Davedog, post: 430831, member: 4495 wrote: Endless Audio
Dave... I'm pretty sure you mean "Endless Analog" ?
yeah in a hurry
Endless Analog = CLASP. i looked up the site and it looks like it's a way to interface a 2" to DAW .... so you need a 2" machine plus the CLASP system
Its not the size of the tape its the number of channels..They make an 8, 16, and 24 plus they can be stacked for any configuration. Their interface is only with ProTools and Sonor at this time.
according to the info on the site, the off the shelf CLASP system is set up to interface only with pro machines (+4). [[url=http://[/URL]="http://www.endlessanalog.com/machines"]here's a list[/]="http://www.endlessanalog.com/machines"]here's a list[/]
it looks like you can special order systems that work on other machines.
The original post stated that is system was "a couple of hundred dollars." CLASP is a $7500+ investment.
What if I have an 8-track or 16-track or even a 2-track machine? Will CLASP work with these as well?
Yes, CLASP works with anything from a 1 track mono head stack machine to a 24 track. We also offer an 8 channel CLASP model and 16 channel CLASP model.
How do I know CLASP will work with my tape machine?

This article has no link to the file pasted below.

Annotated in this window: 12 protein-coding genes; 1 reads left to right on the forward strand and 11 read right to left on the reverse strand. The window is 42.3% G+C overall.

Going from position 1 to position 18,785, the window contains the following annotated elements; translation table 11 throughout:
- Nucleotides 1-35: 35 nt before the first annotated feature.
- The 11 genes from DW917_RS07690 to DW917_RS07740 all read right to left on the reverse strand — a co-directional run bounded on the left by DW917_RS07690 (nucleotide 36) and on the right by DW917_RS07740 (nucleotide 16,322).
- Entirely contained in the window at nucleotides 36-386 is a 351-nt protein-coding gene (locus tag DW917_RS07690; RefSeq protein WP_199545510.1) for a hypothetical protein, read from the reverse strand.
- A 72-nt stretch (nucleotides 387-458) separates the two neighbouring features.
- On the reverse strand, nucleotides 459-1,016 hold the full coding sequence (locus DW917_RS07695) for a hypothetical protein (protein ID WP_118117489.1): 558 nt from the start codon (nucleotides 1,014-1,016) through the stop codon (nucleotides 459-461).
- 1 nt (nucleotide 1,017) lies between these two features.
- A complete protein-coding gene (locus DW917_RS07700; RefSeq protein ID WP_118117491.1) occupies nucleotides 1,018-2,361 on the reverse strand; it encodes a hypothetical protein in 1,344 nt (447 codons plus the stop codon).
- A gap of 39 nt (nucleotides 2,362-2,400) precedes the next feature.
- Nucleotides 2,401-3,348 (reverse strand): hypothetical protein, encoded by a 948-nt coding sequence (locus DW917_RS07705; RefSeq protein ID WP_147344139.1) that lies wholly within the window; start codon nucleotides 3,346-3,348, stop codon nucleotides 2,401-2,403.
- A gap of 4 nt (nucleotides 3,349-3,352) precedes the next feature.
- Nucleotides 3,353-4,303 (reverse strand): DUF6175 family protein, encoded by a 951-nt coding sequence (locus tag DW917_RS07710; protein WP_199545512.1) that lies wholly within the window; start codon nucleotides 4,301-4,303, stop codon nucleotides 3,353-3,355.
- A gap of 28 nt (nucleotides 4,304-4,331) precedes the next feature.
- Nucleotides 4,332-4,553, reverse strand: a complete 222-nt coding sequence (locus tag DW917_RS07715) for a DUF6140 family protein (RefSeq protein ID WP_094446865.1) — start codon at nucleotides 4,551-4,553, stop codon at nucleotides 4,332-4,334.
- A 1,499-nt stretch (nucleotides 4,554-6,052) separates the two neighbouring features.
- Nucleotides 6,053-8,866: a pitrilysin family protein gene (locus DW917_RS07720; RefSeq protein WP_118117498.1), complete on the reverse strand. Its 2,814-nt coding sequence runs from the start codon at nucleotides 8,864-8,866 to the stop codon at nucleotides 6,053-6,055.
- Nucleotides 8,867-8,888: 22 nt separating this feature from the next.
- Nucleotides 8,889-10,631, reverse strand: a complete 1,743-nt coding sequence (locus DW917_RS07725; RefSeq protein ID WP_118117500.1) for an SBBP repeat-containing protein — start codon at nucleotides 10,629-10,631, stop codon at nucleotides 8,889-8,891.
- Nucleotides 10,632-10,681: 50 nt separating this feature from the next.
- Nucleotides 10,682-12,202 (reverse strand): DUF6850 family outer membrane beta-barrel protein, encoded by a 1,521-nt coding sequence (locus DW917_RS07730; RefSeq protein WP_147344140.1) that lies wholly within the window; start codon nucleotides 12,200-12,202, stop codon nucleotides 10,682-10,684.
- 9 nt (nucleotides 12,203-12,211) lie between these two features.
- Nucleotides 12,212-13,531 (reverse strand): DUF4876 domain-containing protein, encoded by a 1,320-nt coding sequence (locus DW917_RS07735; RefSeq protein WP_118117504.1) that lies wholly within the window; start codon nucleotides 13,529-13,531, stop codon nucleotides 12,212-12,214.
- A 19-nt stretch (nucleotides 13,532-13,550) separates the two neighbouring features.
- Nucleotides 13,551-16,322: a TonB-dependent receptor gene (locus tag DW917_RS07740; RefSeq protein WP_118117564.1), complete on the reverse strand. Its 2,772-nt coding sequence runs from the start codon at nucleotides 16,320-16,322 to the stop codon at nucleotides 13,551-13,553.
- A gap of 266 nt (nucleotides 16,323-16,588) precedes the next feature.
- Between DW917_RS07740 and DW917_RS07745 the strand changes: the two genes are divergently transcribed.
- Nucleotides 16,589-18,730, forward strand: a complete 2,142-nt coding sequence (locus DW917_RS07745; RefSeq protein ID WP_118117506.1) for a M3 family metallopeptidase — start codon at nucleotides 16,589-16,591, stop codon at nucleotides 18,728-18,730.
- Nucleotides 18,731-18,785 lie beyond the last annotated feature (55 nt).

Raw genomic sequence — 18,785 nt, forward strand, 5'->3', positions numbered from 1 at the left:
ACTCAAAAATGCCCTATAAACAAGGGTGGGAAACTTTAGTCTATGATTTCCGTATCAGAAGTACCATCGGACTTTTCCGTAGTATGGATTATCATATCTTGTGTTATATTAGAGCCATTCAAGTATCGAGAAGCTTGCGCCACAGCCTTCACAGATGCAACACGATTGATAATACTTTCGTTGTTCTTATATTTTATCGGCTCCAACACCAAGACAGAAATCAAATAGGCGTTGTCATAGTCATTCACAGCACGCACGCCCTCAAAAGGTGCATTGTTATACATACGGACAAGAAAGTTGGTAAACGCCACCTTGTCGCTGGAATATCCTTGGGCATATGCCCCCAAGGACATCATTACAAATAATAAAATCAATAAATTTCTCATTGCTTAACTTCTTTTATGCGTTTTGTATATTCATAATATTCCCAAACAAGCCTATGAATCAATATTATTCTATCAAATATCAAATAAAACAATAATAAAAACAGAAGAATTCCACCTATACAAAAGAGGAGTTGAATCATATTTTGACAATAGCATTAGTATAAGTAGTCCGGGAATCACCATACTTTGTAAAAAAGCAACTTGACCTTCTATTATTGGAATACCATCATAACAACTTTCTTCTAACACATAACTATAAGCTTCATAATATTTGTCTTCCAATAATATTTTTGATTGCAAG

CLASP will work with virtually any professional analog multi-track tape machine that has a remote connection on the back panel. We support models from Studer, MCI, Otari, 3M, Ampex, Tascam, Sony and even the machines used by The Beatles. [[url=http://[/URL]="http://www.endlessanalog.com/machines"]Click here for a list of CLASP READY tape machines.[/]="http://www.endlessanalog.com/machines"]Click here for a list of CLASP READY tape machines.[/]
Which versions of Pro Tools does CLASP work with?
Yes. Versions 7 through 10 Native, LE, HD or HD Native. We are working on a version for 11 to be released in sometime in the future.
What other recording software does CLASP work with?
CLASP is also available for Mac and PC on the following software applications: Cubase, Nuendo, Logic Audio 9 (coming soon).
Do I have to have a MIDI interface to use CLASP?
Yes, You must have at least one dedicated MIDI input and output port available on your DAW to use CLASP. We recommend the M Audio MIDI Sport 4×4 and the M Audio MIDI Sport 2×2 and will ship tested interfaces with each system upon request.
This NOT the system the OP had asked about. I too, remember something like that as a blurb in some recording mag but for the life of me cannot remember what it was called or whether it ever made the light of day.
I really studied this system when it came out 5 or 6 years ago. I had thought about adding a tape machine at the time since they were so cheap and I was on my way to building out my room in the house I owned at that time. Alas....d-i-v-o-r-c-e derailed that plan. If I get enough work to build the studio in the back yard like I want, I can easily see having a 16 channel machine with a CLASP with PT. They have AAX plugs now for PT HDX. You have to have a plugin containing the CLASP plug for each channel you run to interface between the machine and the DAW and a mono vca Master fader in PT.